Parent–child shared reading of scratch-and-sniff books: the communicative affordance of olfaction
Peer reviewed, Journal article
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Original versionKucirkova, N., & Jensen, I. B. (2023). Parent–child shared reading of scratch-and-sniff books: the communicative affordance of olfaction. European Early Childhood Education Research Journal, 1-14. 10.1080/1350293X.2023.2254532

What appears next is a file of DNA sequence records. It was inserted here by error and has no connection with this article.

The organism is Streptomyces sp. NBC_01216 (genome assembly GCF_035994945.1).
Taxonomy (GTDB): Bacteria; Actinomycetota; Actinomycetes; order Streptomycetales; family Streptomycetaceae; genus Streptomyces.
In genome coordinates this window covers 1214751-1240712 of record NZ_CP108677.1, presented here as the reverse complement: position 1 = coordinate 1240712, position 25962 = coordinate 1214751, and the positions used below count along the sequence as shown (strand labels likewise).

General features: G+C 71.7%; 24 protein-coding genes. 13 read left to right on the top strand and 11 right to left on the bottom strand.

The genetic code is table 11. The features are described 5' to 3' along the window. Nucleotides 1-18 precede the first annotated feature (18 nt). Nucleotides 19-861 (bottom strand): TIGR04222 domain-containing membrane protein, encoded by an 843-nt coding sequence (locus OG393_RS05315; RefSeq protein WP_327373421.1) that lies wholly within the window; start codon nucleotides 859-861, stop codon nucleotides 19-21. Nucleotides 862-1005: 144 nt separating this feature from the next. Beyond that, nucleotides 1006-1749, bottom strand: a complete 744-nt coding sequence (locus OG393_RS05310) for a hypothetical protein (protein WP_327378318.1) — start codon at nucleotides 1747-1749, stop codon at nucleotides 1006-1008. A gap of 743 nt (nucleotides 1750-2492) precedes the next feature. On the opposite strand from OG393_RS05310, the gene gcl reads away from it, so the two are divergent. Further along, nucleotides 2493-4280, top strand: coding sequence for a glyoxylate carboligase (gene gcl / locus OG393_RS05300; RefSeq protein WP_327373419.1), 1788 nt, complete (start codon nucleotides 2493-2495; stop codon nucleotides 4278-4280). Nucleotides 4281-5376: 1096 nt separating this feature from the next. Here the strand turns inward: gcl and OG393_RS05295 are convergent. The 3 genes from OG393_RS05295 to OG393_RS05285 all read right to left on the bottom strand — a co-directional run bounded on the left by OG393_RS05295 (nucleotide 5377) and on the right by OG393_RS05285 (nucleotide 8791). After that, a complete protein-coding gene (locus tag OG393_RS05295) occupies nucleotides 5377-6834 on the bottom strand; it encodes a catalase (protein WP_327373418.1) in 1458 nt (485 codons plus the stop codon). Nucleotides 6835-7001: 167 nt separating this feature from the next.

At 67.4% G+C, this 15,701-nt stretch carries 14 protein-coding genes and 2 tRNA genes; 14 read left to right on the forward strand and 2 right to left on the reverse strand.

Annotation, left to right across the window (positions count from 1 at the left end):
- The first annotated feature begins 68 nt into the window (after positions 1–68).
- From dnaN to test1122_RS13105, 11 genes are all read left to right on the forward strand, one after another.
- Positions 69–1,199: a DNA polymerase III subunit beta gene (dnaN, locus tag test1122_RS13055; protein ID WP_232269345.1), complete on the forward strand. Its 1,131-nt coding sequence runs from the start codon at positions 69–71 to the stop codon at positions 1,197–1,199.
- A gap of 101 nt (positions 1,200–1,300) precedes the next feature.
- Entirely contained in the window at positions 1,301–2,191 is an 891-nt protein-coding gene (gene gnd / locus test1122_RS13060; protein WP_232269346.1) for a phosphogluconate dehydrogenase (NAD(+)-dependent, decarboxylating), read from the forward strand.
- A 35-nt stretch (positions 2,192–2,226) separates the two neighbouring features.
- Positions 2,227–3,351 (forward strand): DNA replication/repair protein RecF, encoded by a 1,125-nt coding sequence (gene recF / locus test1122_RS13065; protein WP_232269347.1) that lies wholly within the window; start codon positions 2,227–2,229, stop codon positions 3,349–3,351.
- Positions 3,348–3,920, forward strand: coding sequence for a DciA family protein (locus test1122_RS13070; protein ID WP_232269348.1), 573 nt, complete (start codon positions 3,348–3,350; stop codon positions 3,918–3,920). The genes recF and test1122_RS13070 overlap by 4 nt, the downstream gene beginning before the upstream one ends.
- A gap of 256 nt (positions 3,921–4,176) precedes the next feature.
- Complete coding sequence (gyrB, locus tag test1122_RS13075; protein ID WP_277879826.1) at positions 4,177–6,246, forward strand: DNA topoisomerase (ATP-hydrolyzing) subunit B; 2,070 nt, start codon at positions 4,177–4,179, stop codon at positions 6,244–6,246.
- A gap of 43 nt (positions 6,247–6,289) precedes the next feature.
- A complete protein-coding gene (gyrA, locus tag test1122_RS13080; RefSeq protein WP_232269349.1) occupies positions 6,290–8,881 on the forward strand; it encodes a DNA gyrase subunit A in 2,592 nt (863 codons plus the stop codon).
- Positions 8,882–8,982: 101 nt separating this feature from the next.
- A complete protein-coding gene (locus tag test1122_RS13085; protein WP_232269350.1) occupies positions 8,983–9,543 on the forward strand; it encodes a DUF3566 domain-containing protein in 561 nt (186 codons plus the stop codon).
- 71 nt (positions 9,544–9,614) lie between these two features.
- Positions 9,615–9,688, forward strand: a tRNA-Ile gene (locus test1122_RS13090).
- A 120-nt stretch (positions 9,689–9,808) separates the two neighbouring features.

This study extends the research on shared book reading (SBR) by specifically examining the role of smell in parent–child SBR sessions observed at home. Drawing on qualitative methods, we analysed the verbal engagement of ten Norwegian families and their three to five-year-olds reading an olfactory book (the scratch-and-sniff book Peter Follows His Nose). We followed socio-semiotic theorisations (Kress and Van Leeuwen Citation2002), to critically evaluate the role of olfaction as a communicative resource in SBR. We outline the principal ways in which smell fulfils three linguistic metafunctions during adult–child SBR with olfactory storybooks: the interpersonal function of signalling individual interests, the textual function of creating a dialogic space and the ideational function of revealing divergent interpretations. We propose that olfaction can be seen as a semiotic mode in SBR, which similarly to colour, has distinct grammar and systematic communication properties, with unique multimodal qualities.